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Sunday, July 19, 2009

Rewiring HUD into the 21st Century

Rewiring HUD in the New American Political-Economy
A Proposal for a Different Kind of Federal Agency

What if HUD were made up of?
  • Eighty field offices, linked to political, intellectual, economic, and cultural institutions, in a dynamic regional network for social planning and action.
  • Eighty venues for communities to strategically join federal, state, and local assets to meet their issues and achieve their opportunities within a sustainable metropolitan and regional environment.
  • Eighty communities innovating within their regions, horizontally communicating good ideas across regions, retooling local and regional institutions so that all people through local congregations and associations have the ability to act to change their circumstances.
  • Eighty organizations creating a dynamic and resilient national organization that shapes policies for a new urbanism that protects the rural countryside, that locates people close to transportation, jobs, and educational opportunities, and that promotes sustainable communities in a new clean energy economy.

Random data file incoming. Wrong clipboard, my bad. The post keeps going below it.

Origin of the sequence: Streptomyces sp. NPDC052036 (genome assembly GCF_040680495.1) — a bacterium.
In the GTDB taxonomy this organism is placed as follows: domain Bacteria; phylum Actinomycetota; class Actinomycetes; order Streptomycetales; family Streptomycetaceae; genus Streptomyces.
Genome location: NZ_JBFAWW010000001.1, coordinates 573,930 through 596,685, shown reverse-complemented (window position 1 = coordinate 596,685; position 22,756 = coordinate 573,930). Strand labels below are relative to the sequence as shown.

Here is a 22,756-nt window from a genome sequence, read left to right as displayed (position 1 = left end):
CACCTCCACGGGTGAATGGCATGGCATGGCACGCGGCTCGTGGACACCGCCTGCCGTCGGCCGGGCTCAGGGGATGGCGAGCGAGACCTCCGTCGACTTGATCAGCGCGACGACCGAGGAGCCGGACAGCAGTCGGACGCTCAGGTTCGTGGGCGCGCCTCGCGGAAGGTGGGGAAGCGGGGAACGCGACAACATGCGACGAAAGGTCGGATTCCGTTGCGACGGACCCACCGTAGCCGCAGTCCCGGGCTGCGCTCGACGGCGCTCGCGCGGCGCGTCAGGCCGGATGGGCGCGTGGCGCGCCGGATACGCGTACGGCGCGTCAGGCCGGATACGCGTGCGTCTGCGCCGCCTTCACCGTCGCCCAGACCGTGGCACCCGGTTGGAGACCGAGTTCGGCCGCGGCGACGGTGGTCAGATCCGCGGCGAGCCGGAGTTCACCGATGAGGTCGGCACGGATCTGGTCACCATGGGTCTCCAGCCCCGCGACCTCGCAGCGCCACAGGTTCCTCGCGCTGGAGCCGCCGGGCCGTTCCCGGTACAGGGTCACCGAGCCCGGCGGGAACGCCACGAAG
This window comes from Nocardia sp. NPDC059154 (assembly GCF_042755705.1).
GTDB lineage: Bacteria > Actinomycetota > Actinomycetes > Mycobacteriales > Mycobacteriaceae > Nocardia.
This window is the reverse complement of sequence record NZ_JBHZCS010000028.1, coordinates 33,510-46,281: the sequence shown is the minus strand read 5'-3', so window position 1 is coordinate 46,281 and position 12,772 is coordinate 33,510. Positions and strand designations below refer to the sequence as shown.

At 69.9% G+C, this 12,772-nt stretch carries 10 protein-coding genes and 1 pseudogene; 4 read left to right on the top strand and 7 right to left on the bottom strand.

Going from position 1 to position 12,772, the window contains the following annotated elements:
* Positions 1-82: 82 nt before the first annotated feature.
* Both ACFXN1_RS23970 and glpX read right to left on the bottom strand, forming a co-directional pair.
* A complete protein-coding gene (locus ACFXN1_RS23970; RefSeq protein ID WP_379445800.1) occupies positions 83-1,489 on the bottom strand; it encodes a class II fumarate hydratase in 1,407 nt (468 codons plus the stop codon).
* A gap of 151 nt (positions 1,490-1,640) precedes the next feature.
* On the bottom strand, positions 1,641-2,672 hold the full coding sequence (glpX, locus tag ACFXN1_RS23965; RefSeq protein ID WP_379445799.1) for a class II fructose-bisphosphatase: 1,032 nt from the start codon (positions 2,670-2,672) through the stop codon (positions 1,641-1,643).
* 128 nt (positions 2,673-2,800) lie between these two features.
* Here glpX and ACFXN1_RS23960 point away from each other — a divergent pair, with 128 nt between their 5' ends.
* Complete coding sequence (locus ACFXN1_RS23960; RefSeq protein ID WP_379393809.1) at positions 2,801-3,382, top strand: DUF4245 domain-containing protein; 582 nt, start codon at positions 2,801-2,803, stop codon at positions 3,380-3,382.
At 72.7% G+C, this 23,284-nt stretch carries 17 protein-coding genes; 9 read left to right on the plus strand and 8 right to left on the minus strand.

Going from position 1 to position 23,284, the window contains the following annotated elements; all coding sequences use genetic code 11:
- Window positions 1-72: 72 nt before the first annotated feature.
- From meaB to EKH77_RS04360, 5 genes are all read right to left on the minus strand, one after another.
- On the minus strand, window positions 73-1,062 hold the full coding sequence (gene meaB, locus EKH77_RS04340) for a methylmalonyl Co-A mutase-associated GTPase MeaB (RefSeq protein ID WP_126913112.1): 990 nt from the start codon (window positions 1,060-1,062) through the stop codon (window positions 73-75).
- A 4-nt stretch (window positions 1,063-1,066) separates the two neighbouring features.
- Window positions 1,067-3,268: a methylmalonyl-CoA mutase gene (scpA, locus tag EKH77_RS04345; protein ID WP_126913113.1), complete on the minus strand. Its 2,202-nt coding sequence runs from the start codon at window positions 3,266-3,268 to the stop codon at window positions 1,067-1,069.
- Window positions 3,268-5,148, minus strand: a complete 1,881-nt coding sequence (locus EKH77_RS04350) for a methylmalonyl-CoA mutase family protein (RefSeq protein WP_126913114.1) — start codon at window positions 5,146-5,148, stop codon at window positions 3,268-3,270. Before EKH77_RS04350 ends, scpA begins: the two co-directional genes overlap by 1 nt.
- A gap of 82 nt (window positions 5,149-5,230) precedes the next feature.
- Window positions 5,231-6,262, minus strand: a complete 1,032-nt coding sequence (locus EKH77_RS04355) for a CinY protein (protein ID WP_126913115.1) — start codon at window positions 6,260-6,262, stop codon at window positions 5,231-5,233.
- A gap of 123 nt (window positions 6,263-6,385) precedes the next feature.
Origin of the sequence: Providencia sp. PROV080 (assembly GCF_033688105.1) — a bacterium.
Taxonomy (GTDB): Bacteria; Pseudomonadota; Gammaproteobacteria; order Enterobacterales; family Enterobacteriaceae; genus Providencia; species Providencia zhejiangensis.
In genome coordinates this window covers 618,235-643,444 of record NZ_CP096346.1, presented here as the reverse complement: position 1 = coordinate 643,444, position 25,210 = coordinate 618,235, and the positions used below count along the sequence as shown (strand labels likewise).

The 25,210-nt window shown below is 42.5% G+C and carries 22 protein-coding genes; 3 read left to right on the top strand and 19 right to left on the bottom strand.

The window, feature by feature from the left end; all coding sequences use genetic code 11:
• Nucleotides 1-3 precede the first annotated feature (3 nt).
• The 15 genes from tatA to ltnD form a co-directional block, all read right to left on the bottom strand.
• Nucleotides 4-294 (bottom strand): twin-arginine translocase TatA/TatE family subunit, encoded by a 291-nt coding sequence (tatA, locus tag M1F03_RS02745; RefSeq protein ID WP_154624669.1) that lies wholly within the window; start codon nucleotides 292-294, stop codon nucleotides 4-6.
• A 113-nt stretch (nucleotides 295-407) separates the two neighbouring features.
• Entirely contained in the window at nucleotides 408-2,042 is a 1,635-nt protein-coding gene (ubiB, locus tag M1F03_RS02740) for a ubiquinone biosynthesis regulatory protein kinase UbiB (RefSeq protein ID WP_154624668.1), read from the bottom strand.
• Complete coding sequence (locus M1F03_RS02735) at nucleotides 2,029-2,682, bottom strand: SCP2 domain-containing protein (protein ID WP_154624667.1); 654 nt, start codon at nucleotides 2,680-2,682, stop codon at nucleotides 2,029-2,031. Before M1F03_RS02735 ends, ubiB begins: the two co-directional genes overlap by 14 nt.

• Eighty places for interaction, education, and power to build a diverse and equitable region that competes successfully in the global economy.

What if the role of HUD was?
  • Not only to administer and manage programs established by Congress according to rules established by technicians.
  • But also to constitute vehicles for all HUD programs and other federal and state agencies to connect to local communities.
  • And also to service local governments and their private and nonprofit partners to provide opportunities in human development for people in their communities.
  • And also to assist partnering institutions and leadership to think about and influence the policies that affect them at all levels.
  • And then also to foster innovative leaders and the organizations to support them?
What if HUD was not first a federal bureaucracy, but a dynamic and resilient organization of people and their organizations and if HUD staff worked not for a bureaucracy but for people and their communities?


I have worked almost eleven years for HUD, mainly as a Director of a Field Office in Fresno that serves the Central Valley of California. My previous 30 years of experience have been in nonprofit organizations that provided planning and organizing services to local communities, e.g. neighborhoods in Chicago and Toronto, Metropolitan and Regional communities in San Jose, Honolulu, and Cleveland. In every place I also taught and attracted students in urban planning and community organizing.